Treatment of early stage prostate cancer can also result in improved quality of life for a subgroup of men who suffer from lower urinary tract symptoms (LUTS), according to an abstract of a Beth Israel Deaconess Medical Center-led study presented to the American Urological Association.
LUTS, which includes problems of frequent or urgent urination, particularly at night, is a common problem that affects approximately 40 percent of men, a percentage that rises with age. It is not a reason to suspect prostate cancer.
"Possible benefits of prostate cancer treatment in alleviating lower urinary tract symptoms have been largely overlooked," says Martin G. Sanda, MD, Director of the Prostate Center at Beth Israel Deaconess Medical Center and Professor of Urology at Harvard Medical School. "We sought to identify pretreatment determinants of urinary function benefit versus worsening due to prostate cancer treatment."
Researchers prospectively evaluated 1,812 men who underwent prostate removal surgery, radiation therapy and brachytherapy or the implant of radioactive "seeds" across the United States and in Spain. They found use of urinary medications was reduced two years after radical prostatectomy surgery compared to pretreatment, while it was unchanged after radiation and became worse after brachytherapy.
Overall bother from urinary treatment (reflecting combined effects of obstruction or incontinence) was unchanged from pretreatment in 86 percent of the men, improved in 7 percent of the cases and worsened in 7 percent."The burden of obstructive lower urinary tract symptoms, which is present in one-third of early stage prostate cancer patients, is underappreciated and deserving of greater emphasis in prostate cancer care decisions," says Sanda. "Contrary to conventional assumptions, the number of men whose health-related quality of life is benefited by early stage prostate cancer treatment is similar to the number who quality of life is adversely impacted. Men with lower urinary tract symptoms may be particularly likely to have a better quality of life benefit from radical prostatectomy."
Beth Israel Deaconess Medical Center is a patient care, teaching and research affiliate of Harvard Medical School, and currently ranks third in National Institutes of Health funding among independent hospitals nationwide. BIDMC is clinically affiliated with the Joslin Diabetes Center and is a research partner of Dana-Farber/Harvard Cancer Center. BIDMC is the official hospital of the Boston Red Sox.
Jerry Berger | EurekAlert!
Team discovers how bacteria exploit a chink in the body's armor
20.01.2017 | University of Illinois at Urbana-Champaign
Rabies viruses reveal wiring in transparent brains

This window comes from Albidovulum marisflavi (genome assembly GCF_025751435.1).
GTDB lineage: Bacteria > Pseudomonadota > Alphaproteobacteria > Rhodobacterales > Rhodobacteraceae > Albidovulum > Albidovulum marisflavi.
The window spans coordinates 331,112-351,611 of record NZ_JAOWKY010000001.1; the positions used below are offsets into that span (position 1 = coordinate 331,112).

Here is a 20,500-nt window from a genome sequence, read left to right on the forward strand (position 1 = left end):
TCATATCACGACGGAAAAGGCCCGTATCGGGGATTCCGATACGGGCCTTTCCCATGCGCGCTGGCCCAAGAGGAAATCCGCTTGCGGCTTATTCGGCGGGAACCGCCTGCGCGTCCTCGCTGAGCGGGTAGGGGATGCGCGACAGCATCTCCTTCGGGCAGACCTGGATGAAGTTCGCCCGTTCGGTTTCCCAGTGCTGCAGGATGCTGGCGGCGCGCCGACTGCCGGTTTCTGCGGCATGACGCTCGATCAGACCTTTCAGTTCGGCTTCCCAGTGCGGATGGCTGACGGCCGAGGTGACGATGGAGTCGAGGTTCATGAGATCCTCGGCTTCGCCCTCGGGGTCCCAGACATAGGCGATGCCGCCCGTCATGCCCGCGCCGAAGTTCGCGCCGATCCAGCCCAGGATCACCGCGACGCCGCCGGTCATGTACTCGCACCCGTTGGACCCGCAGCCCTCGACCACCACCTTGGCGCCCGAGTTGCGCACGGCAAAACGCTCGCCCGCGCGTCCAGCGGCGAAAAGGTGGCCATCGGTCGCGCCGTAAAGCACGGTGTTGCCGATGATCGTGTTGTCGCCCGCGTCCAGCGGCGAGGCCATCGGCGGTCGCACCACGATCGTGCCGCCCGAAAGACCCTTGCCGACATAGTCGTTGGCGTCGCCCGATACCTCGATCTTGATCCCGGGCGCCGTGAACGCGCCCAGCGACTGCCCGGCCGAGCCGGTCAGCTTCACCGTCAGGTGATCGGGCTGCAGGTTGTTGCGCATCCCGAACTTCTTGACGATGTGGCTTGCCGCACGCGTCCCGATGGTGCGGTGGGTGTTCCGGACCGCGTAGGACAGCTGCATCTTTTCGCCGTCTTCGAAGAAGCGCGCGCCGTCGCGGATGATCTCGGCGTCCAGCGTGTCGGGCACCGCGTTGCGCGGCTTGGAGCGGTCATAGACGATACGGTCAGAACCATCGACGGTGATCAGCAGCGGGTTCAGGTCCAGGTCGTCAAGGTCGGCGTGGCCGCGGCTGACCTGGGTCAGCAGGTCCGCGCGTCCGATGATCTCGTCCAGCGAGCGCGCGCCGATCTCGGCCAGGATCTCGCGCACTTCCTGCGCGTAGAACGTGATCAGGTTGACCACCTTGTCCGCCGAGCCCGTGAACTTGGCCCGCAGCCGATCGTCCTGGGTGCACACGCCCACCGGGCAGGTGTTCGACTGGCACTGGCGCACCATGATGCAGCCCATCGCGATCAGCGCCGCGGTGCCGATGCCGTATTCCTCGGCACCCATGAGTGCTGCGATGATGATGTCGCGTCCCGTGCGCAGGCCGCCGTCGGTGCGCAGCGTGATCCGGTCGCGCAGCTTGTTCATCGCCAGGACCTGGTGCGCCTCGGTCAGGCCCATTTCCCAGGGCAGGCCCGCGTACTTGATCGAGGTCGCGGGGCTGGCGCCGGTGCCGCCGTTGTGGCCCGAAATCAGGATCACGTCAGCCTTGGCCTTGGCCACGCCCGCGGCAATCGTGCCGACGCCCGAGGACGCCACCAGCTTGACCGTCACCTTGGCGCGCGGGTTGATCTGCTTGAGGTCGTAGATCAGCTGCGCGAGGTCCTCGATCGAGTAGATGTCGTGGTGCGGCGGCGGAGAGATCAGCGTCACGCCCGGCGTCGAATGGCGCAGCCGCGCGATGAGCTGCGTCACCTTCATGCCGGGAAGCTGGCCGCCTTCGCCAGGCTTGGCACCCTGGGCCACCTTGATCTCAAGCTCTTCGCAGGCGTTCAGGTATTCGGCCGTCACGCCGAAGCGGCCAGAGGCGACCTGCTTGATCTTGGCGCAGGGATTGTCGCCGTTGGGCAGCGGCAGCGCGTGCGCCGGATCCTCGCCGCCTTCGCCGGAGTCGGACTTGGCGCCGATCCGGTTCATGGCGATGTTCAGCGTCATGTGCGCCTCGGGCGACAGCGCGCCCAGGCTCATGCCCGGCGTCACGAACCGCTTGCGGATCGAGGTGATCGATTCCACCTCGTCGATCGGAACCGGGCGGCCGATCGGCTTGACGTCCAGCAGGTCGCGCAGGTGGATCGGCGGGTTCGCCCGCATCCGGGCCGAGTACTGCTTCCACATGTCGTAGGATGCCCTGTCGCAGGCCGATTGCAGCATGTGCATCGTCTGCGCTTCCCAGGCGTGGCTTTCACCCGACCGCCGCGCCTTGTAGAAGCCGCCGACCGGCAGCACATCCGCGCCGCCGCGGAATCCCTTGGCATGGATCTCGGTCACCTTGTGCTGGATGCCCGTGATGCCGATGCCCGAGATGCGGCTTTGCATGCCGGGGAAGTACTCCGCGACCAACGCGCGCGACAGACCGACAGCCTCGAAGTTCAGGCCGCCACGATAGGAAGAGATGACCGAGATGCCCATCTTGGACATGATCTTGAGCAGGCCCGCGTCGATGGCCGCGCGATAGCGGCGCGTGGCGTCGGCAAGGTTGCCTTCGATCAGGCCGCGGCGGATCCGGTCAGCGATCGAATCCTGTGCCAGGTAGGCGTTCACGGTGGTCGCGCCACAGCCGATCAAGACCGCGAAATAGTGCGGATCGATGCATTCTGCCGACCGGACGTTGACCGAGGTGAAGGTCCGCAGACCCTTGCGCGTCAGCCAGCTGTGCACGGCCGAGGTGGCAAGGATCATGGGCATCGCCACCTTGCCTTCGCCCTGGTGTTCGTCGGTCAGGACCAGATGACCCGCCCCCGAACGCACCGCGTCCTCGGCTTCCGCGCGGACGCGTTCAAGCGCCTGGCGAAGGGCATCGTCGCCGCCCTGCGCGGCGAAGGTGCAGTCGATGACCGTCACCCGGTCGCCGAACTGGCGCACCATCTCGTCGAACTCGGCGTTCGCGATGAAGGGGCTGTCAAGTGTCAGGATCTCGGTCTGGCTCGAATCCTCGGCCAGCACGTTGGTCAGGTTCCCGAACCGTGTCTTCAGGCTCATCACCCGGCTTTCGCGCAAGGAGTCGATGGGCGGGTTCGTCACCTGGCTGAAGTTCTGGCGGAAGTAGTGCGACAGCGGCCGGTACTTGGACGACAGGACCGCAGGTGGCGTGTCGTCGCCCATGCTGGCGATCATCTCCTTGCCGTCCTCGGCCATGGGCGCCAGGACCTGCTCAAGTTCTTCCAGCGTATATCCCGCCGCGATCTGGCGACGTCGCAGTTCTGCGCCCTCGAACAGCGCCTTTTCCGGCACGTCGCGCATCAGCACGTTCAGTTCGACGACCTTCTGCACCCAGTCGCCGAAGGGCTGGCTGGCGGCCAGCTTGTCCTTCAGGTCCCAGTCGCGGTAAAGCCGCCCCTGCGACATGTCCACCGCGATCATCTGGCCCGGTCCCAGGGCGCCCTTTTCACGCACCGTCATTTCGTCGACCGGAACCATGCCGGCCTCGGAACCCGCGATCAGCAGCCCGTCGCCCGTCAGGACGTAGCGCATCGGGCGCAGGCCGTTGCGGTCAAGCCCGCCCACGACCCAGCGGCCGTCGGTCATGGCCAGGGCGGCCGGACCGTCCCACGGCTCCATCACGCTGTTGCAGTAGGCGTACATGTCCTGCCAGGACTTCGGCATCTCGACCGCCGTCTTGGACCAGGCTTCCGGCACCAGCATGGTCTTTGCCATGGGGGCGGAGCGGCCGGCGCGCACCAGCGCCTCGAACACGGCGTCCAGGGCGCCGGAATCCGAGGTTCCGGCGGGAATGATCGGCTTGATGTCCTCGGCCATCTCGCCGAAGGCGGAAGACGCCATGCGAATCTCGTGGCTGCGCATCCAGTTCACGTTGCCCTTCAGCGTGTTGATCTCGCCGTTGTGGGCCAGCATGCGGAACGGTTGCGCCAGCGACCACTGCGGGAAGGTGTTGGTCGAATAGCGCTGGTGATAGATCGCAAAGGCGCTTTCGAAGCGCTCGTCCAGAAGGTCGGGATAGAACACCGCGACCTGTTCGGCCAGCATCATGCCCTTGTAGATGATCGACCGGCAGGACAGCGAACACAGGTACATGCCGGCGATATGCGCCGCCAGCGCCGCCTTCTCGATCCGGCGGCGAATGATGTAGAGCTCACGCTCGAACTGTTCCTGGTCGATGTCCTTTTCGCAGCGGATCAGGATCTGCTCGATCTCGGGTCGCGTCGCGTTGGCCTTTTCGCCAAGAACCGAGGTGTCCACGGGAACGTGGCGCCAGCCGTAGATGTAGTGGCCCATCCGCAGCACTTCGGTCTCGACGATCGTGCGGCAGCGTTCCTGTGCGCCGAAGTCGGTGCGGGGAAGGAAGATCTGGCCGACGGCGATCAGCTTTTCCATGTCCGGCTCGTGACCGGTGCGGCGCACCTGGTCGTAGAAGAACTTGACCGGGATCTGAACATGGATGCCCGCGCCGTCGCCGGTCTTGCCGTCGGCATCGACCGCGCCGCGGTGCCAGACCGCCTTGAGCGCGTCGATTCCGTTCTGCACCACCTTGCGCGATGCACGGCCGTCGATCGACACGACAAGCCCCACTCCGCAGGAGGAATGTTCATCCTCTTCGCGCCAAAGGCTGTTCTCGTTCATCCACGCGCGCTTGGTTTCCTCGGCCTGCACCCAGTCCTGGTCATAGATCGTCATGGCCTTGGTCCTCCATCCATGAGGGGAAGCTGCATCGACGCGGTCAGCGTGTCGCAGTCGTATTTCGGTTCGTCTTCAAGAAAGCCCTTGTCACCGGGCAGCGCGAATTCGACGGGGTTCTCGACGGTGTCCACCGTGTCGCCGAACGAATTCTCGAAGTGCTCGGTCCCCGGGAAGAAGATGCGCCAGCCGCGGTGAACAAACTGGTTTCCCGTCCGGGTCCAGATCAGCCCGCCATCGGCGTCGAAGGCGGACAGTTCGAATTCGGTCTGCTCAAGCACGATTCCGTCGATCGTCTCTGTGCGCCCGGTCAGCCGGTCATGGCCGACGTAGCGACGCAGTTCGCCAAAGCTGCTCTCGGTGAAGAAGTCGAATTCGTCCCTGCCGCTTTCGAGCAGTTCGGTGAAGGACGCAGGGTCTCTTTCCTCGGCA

19.01.2017 | Rheinische Friedrich-Wilhelms-Universität Bonn
An important step towards a completely new experimental access to quantum physics has been made at University of Konstanz. The team of scientists headed by...
Yersiniae cause severe intestinal infections. Studies using Yersinia pseudotuberculosis as a model organism aim to elucidate the infection mechanisms of these...
Researchers from the University of Hamburg in Germany, in collaboration with colleagues from the University of Aarhus in Denmark, have synthesized a new superconducting material by growing a few layers of an antiferromagnetic transition-metal chalcogenide on a bismuth-based topological insulator, both being non-superconducting materials.
While superconductivity and magnetism are generally believed to be mutually exclusive, surprisingly, in this new material, superconducting correlations...
Laser-driving of semimetals allows creating novel quasiparticle states within condensed matter systems and switching between different states on ultrafast time scales
Studying properties of fundamental particles in condensed matter systems is a promising approach to quantum field theory. Quasiparticles offer the opportunity...
Among the general public, solar thermal energy is currently associated with dark blue, rectangular collectors on building roofs. Technologies are needed for aesthetically high quality architecture which offer the architect more room for manoeuvre when it comes to low- and plus-energy buildings. With the “ArKol” project, researchers at Fraunhofer ISE together with partners are currently developing two façade collectors for solar thermal energy generation, which permit a high degree of design flexibility: a strip collector for opaque façade sections and a solar thermal blind for transparent sections. The current state of the two developments will be presented at the BAU 2017 trade fair.
As part of the “ArKol – development of architecturally highly integrated façade collectors with heat pipes” project, Fraunhofer ISE together with its partners...
19.01.2017 | Event News
10.01.2017 | Event News
09.01.2017 | Event News
20.01.2017 | Awards Funding
20.01.2017 | Materials Sciences
20.01.2017 | Life Sciences